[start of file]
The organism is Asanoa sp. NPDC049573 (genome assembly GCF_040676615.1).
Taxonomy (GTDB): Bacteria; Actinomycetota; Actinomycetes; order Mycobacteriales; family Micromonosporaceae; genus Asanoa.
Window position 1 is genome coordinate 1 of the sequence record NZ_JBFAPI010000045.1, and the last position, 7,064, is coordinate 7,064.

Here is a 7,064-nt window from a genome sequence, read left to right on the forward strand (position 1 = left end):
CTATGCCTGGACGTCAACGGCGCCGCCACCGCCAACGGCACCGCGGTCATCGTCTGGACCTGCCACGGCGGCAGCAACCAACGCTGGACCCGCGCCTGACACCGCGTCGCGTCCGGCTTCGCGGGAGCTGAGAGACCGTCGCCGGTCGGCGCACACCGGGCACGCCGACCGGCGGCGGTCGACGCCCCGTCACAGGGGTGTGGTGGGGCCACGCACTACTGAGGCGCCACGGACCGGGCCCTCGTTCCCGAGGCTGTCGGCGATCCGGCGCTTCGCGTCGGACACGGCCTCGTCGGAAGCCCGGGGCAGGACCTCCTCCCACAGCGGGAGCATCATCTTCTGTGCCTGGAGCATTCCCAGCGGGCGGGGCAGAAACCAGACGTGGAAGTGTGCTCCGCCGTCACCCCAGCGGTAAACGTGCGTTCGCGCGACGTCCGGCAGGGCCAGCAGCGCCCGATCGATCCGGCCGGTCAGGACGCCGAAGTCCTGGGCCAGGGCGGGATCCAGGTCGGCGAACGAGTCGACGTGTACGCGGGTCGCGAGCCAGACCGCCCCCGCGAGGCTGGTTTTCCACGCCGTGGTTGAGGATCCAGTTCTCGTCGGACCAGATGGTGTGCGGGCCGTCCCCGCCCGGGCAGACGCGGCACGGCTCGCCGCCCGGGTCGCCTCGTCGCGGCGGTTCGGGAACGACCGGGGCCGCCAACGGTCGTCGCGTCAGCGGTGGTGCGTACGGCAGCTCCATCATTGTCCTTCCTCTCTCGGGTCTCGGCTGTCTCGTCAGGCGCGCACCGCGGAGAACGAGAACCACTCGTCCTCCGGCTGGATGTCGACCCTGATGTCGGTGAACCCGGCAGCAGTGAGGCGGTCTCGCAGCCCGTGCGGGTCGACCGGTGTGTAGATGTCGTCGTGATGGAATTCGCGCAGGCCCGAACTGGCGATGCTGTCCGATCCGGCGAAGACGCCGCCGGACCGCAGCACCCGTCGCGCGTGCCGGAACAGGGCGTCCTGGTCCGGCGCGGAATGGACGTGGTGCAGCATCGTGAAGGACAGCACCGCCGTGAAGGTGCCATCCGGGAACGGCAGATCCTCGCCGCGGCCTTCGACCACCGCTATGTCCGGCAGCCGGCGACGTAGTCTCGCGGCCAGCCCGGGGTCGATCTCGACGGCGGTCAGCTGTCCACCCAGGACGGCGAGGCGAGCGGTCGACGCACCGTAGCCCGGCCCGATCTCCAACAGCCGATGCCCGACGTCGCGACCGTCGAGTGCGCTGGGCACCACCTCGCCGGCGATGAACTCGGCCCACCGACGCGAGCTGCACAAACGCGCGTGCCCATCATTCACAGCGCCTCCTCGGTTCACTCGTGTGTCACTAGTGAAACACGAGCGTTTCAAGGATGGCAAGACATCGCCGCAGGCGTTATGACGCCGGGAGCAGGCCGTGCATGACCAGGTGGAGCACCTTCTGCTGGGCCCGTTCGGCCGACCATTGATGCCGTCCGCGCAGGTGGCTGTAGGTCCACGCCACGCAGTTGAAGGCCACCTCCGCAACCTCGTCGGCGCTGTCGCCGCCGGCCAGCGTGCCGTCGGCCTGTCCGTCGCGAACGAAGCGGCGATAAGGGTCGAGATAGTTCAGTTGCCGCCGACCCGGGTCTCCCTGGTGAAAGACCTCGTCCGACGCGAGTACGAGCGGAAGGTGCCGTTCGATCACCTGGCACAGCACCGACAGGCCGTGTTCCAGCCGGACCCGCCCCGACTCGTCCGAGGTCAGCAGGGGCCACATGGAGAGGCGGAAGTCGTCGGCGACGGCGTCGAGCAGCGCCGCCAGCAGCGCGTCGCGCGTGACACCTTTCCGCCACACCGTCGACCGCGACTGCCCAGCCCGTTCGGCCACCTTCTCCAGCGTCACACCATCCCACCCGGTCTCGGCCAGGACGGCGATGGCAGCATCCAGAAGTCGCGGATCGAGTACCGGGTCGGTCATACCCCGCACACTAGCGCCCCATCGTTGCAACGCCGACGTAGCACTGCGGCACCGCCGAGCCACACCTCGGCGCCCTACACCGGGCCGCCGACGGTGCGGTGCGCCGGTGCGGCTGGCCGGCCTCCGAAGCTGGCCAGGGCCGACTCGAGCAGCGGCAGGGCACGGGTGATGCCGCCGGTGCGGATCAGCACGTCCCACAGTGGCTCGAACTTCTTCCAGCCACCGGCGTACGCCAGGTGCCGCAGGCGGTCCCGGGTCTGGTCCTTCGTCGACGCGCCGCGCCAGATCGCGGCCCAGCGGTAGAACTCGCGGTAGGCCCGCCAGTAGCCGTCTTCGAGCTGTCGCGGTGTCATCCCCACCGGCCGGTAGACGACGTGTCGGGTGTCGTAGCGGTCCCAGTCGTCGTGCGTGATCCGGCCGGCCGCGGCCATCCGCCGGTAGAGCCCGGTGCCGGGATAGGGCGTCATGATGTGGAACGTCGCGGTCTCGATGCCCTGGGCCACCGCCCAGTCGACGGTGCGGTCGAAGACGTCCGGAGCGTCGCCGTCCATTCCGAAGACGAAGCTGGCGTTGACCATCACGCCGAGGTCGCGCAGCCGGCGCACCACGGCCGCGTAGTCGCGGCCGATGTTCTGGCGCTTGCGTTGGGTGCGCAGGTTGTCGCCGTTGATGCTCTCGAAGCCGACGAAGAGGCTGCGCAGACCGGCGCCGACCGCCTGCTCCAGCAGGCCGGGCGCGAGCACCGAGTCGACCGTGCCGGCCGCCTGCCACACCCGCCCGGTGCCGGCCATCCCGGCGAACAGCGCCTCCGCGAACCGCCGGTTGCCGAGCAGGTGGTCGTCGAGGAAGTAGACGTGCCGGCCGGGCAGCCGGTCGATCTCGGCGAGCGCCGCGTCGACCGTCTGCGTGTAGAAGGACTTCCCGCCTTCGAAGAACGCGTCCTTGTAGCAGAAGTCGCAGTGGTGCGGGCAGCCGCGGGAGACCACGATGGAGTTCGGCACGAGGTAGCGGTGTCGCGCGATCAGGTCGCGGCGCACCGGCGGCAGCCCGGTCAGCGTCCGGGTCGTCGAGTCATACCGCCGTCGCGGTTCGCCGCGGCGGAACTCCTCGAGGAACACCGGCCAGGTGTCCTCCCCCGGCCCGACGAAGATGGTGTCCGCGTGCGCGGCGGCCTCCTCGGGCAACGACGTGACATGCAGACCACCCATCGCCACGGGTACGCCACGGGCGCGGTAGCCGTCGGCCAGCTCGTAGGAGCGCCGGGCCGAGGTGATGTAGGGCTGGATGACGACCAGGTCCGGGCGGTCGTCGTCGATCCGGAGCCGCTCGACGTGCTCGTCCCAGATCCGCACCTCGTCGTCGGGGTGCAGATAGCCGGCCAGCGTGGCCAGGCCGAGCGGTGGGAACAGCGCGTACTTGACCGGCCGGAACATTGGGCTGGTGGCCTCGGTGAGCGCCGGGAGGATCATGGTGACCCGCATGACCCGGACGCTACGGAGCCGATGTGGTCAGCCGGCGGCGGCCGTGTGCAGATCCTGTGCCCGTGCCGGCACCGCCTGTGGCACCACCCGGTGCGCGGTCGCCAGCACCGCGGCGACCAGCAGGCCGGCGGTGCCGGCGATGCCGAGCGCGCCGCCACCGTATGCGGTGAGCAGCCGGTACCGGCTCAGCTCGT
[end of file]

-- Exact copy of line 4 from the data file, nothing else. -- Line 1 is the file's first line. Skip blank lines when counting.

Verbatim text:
Here is a 7,064-nt window from a genome sequence, read left to right on the forward strand (position 1 = left end):